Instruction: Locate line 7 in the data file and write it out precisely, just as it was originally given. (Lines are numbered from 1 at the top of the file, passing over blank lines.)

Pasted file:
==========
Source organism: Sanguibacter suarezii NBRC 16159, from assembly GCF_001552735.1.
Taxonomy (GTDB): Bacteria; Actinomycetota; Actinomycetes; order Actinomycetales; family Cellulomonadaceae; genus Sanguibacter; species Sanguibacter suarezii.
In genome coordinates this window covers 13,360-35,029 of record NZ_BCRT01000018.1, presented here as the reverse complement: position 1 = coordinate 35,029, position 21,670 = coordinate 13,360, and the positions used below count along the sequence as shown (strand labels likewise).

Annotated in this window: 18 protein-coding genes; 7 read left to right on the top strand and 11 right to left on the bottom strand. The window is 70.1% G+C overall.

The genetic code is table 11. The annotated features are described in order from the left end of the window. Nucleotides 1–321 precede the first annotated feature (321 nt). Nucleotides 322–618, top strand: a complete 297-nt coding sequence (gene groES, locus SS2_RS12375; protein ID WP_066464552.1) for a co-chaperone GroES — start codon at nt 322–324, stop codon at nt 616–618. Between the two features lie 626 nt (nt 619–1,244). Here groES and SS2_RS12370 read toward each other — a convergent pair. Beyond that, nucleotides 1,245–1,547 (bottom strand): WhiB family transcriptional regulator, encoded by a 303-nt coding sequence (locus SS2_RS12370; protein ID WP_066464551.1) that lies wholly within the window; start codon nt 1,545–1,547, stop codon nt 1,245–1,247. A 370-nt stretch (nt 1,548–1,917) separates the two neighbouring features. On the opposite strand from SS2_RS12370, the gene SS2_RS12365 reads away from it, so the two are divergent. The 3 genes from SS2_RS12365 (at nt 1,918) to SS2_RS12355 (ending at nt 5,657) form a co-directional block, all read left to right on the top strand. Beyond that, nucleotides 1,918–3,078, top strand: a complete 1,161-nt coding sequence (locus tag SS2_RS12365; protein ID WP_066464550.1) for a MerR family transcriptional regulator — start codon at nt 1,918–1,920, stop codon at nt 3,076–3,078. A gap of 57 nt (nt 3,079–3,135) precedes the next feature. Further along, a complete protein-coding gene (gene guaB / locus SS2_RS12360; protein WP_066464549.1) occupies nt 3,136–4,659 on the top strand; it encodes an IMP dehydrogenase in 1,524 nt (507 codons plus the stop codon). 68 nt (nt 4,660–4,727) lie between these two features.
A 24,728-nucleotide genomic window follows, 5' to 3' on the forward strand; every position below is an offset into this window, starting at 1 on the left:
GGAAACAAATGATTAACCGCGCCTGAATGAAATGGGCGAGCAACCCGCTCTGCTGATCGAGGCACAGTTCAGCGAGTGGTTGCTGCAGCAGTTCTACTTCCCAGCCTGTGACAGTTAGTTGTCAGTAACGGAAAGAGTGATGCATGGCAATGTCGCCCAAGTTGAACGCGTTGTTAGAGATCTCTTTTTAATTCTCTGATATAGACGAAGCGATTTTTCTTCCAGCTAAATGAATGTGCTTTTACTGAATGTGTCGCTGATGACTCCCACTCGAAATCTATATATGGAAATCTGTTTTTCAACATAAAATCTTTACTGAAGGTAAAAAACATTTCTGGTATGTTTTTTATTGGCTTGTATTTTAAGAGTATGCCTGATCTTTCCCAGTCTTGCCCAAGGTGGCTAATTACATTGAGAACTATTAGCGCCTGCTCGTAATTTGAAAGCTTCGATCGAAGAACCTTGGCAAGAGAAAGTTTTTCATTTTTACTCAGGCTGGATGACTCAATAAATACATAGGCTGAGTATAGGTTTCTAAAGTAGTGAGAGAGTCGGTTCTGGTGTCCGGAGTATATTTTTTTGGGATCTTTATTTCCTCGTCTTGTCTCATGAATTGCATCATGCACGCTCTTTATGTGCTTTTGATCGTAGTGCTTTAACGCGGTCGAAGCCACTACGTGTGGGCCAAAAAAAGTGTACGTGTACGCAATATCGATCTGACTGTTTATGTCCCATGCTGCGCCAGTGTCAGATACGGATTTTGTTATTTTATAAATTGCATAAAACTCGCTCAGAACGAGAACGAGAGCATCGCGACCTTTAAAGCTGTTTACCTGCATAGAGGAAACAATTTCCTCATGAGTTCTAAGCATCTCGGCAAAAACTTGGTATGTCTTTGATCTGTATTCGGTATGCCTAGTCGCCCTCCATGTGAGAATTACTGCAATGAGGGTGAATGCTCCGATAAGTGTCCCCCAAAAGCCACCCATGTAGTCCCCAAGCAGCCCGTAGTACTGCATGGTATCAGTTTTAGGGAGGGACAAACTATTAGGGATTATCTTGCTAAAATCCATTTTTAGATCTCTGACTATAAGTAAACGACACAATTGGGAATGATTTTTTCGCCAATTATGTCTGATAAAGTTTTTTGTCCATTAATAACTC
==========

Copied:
GGAAACAAATGATTAACCGCGCCTGAATGAAATGGGCGAGCAACCCGCTCTGCTGATCGAGGCACAGTTCAGCGAGTGGTTGCTGCAGCAGTTCTACTTCCCAGCCTGTGACAGTTAGTTGTCAGTAACGGAAAGAGTGATGCATGGCAATGTCGCCCAAGTTGAACGCGTTGTTAGAGATCTCTTTTTAATTCTCTGATATAGACGAAGCGATTTTTCTTCCAGCTAAATGAATGTGCTTTTACTGAATGTGTCGCTGATGACTCCCACTCGAAATCTATATATGGAAATCTGTTTTTCAACATAAAATCTTTACTGAAGGTAAAAAACATTTCTGGTATGTTTTTTATTGGCTTGTATTTTAAGAGTATGCCTGATCTTTCCCAGTCTTGCCCAAGGTGGCTAATTACATTGAGAACTATTAGCGCCTGCTCGTAATTTGAAAGCTTCGATCGAAGAACCTTGGCAAGAGAAAGTTTTTCATTTTTACTCAGGCTGGATGACTCAATAAATACATAGGCTGAGTATAGGTTTCTAAAGTAGTGAGAGAGTCGGTTCTGGTGTCCGGAGTATATTTTTTTGGGATCTTTATTTCCTCGTCTTGTCTCATGAATTGCATCATGCACGCTCTTTATGTGCTTTTGATCGTAGTGCTTTAACGCGGTCGAAGCCACTACGTGTGGGCCAAAAAAAGTGTACGTGTACGCAATATCGATCTGACTGTTTATGTCCCATGCTGCGCCAGTGTCAGATACGGATTTTGTTATTTTATAAATTGCATAAAACTCGCTCAGAACGAGAACGAGAGCATCGCGACCTTTAAAGCTGTTTACCTGCATAGAGGAAACAATTTCCTCATGAGTTCTAAGCATCTCGGCAAAAACTTGGTATGTCTTTGATCTGTATTCGGTATGCCTAGTCGCCCTCCATGTGAGAATTACTGCAATGAGGGTGAATGCTCCGATAAGTGTCCCCCAAAAGCCACCCATGTAGTCCCCAAGCAGCCCGTAGTACTGCATGGTATCAGTTTTAGGGAGGGACAAACTATTAGGGATTATCTTGCTAAAATCCATTTTTAGATCTCTGACTATAAGTAAACGACACAATTGGGAATGATTTTTTCGCCAATTATGTCTGATAAAGTTTTTTGTCCATTAATAACTC